A similar attack occurred the previous month in Riyom County on October 23 when Fulani herdsmen ambushed three Christians, local Christians said. Ibrahim Peter, wife Felicia Peter, and Mary Ayuba were reportedly shot while returning from their farms to their homes.
The three Christians were treated at a clinic, fortunate to have sustained only minor injuries, Peter said. “Crops we farm are usually destroyed by Fulani herdsmen on Sundays when we’re holding worship services in our churches,” he added.
The herdsmen also loot and burn homes, witnesses say. Nigerians have raised concerns about what they perceive as the government’s inaction in holding terrorists accountable for the rising number of murders and kidnappings.
The violence added to questions as to why the U.S. removed Nigeria from its list of Countries of Particular Concern (CPC). The CPC designation refers to those that engage in or tolerate violations of religious freedom.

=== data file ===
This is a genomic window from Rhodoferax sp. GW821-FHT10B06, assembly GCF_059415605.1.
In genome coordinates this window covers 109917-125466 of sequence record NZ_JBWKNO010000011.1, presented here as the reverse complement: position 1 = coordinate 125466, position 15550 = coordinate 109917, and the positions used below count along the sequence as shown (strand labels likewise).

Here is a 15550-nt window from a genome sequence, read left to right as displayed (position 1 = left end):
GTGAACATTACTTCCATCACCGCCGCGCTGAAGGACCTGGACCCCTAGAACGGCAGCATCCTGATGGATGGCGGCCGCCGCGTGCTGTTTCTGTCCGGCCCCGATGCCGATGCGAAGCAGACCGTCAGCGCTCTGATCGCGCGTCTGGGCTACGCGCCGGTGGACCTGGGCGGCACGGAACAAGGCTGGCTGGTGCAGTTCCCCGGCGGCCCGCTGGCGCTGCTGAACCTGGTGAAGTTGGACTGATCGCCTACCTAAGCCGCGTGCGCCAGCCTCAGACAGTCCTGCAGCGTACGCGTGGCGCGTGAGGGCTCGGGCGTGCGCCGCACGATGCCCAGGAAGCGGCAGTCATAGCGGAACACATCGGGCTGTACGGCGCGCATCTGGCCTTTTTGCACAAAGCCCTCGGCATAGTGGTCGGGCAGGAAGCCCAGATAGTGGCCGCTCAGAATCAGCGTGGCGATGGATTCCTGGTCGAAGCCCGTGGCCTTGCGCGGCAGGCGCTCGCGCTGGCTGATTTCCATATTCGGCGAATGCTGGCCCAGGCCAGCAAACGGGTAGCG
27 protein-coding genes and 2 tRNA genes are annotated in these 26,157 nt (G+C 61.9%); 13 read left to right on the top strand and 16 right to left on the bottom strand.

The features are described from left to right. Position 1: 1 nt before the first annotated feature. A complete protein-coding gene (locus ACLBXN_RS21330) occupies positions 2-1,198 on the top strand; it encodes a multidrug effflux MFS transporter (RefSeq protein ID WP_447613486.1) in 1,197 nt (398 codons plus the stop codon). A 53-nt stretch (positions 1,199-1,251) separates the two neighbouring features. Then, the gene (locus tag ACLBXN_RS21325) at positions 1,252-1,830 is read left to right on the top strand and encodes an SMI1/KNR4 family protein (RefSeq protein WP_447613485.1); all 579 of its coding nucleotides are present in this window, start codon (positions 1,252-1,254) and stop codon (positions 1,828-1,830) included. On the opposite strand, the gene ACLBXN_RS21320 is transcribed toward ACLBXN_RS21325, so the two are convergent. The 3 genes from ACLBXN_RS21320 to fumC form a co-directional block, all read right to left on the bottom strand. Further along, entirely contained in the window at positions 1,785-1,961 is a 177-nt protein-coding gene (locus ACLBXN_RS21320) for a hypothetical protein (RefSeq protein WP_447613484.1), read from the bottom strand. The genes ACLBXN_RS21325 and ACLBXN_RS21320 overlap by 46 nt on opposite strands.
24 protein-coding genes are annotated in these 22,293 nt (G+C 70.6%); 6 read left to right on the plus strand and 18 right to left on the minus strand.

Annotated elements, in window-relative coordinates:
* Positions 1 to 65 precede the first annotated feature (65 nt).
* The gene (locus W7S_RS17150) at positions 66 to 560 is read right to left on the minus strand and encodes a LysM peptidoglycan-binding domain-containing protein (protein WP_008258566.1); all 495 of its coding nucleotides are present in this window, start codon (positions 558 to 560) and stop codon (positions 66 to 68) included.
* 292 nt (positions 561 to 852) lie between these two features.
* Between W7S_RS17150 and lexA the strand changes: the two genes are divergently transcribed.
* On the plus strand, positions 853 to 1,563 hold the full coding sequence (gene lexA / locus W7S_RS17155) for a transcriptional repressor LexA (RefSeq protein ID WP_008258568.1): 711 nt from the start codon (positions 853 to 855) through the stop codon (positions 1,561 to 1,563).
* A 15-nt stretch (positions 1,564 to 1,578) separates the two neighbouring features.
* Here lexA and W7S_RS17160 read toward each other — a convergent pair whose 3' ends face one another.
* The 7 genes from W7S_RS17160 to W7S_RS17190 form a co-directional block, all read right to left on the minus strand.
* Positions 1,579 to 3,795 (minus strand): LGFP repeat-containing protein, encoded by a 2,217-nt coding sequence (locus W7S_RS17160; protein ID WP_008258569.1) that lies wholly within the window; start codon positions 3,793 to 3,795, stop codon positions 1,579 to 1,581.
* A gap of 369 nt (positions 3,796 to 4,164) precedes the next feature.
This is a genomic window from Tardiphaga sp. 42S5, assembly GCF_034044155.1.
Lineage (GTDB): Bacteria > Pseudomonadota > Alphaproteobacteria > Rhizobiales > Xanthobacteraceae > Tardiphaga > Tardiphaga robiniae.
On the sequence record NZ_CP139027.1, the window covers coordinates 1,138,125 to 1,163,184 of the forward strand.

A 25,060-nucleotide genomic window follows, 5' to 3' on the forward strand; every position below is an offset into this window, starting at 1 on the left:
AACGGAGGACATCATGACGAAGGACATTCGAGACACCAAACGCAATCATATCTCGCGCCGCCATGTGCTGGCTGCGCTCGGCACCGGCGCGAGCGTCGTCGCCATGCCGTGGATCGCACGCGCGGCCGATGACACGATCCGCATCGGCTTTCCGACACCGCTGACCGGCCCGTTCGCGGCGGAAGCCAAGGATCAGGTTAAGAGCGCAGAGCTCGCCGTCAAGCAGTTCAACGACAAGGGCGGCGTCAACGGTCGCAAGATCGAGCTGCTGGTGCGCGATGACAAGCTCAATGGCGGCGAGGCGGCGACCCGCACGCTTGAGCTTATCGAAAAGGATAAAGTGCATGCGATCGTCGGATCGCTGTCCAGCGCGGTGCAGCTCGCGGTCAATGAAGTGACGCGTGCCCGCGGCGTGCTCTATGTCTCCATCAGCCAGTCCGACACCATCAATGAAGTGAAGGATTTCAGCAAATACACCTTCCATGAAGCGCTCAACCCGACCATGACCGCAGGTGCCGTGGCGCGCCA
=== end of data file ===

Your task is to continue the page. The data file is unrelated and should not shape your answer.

Advocacy group Christian Solidarity International (CSI) criticized the U.S. State Department for deleting Nigeria from its CPC list on November 17.
“Removing this largely symbolic sign of concern is a brazen denial of reality,” said CSI President John Eibner. “The U.S. intends to pursue its interests in western Africa through an alliance with Nigeria’s security elite, at the expense of Christians and other victims of widespread sectarian violence, “ he added.
Winner said that the situation is also dire in the country’s predominantly Christian Middle Belt region.
Nigeria was the country with the most Christians killed for their faith last year in November 2019-October 2020, with 3,530 killed, said advocacy group Open Doors.
That is up from 1,350 in 2019, according to Open Doors’ 2021 World Watch List report.
In overall violence, Nigeria was second only to Pakistan, and it trailed only China in the number of churches attacked or closed, 270, according to the list.
In this year’s World Watch List of 50 nations where it is most difficult to be a Christian, Nigeria broke into the top 10 for the first time.
It jumped jumping to Number 9 from Number 12 in 2020, Open Doors said.